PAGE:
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This week in science: Cassini's last dive and Ig Nobel Prize

This week in science is a review of the most interesting scientific news of the past week.

One of the last full views of Saturn by the Cassini spacecraft. October 28, 2016.
Credit: NASA, JPL-Caltech and Space Science Institute.

Farewell Cassini

Saturn's rings and planet Earth, center right, as seen from the Cassini spacecraft. July 19, 2013. Credit: NASA, JPL-Caltech and Space Science Institute.

As previously announced by NASA, the Cassini spacecraft finally entered Saturn’s atmosphere last Friday, September 15. At about 7:55 a.m. EDT, Cassini's last radio signals were detected here on Earth, confirming the spacecraft's expected demise by burning up after descending into the planet’s atmosphere at more than 76,000 mph (122,000 km/h).

Cassini was an international project that cost $3.9 billion and traveled 4.9 billion miles (7.9 billion kilometers) since its launch 20 years ago, in 1997. It finally arrived at Saturn back in 2004, also taking with it the module Huygens, which landed on Titan, one of Saturn’s 62 moons, in 2005. During its mission, Cassini orbited Saturn nearly 300 times, collected more than 453,000 images and 635 gigabytes of scientific data. As stated by Earl Maize, the program manager:

This has been an incredible mission, an incredible spacecraft and you're all an incredible team. I'm going to call this the end of mission.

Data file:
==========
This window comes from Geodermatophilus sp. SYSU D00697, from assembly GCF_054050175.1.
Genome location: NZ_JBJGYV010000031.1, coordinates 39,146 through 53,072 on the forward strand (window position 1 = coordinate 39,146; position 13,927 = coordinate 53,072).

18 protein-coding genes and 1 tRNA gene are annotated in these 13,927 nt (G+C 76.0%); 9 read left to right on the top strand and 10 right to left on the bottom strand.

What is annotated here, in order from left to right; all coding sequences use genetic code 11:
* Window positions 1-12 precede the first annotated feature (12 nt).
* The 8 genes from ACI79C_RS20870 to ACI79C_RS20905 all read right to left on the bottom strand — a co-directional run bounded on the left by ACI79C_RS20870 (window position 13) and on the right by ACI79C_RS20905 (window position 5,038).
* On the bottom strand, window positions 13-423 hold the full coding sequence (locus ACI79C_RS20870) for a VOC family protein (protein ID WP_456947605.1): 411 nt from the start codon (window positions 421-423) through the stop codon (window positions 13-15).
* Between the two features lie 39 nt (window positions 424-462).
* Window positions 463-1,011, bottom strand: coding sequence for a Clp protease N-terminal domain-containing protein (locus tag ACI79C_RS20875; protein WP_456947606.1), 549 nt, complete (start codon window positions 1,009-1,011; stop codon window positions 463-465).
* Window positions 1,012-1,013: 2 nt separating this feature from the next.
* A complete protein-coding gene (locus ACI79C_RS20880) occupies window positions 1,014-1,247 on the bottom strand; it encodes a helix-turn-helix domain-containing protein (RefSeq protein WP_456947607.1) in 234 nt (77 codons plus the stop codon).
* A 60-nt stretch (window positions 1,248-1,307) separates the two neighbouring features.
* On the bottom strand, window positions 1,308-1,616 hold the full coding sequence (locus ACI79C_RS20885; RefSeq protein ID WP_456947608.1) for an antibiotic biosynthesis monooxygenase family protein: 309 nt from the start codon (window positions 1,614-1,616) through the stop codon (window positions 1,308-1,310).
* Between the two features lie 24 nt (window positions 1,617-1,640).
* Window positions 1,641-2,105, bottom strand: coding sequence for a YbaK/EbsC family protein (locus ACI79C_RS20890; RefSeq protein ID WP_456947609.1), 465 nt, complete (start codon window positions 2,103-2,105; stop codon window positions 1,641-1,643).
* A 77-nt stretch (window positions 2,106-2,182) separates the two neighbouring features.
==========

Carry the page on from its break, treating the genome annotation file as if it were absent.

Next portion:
Cassini’s Grand Finale, as called by NASA, was expected because the spacecraft was finally running out of fuel. To begin its 22 final orbits between Saturn and its rings, Cassini even took advantage of Titan’s massive gravitational push while passing close to it to gain momentum. Last Tuesday, the spacecraft had its last flyby of Titan, which mission engineers called "the goodbye kiss".

Finally, the well-planned demise of Cassini was a choice to prevent any damage to Saturn's ocean-bearing moons Titan and Enceladus. Those moons may contain some form of life and scientists wanted to keep them pristine for future exploration.

Source: Phys.org

This year's recipients of the Ig Nobel Prize

The Ig Nobel Prize is a parody of the Nobel Prize and awards scientists for the ten most unusual or trivial achievements in scientific research. It has been awarded since 1991 to “honor achievements that first make people laugh, and then make them think”.

The award ceremony took place at Harvard University last Thursday and featured real Nobel laureates presenting the ten prizes. Besides the honor, each Ig Nobel laureate received $10 trillion in virtually worthless Zimbabwean money.

The 2017 Ig Nobel Prize winners are:

Finally, one should never forget that receieving an Ig Nobel Prize does not disqualify in any way a scientist. For example, Andre Geim was awarded the 2010 Nobel Prize in Physics, jointly with Novoselov, "for groundbreaking experiments regarding the two-dimensional material graphene". Ten years earlier, he also received an Ig Nobel Prize, this time with Michael Berry, for magnetically levitating a live frog.

Source: Improbable Research via Phys.org

To round off our weekly science wrap up, scientists have found that about one million Facebook accounts are enrolled in "collusion networks" run by spammers, which generated as many as 100 million fake "likes" between 2015 and 2016. Those networks are based on more than 50 websites that offer free, fake "likes" for user's posts in exchange for access to their accounts.

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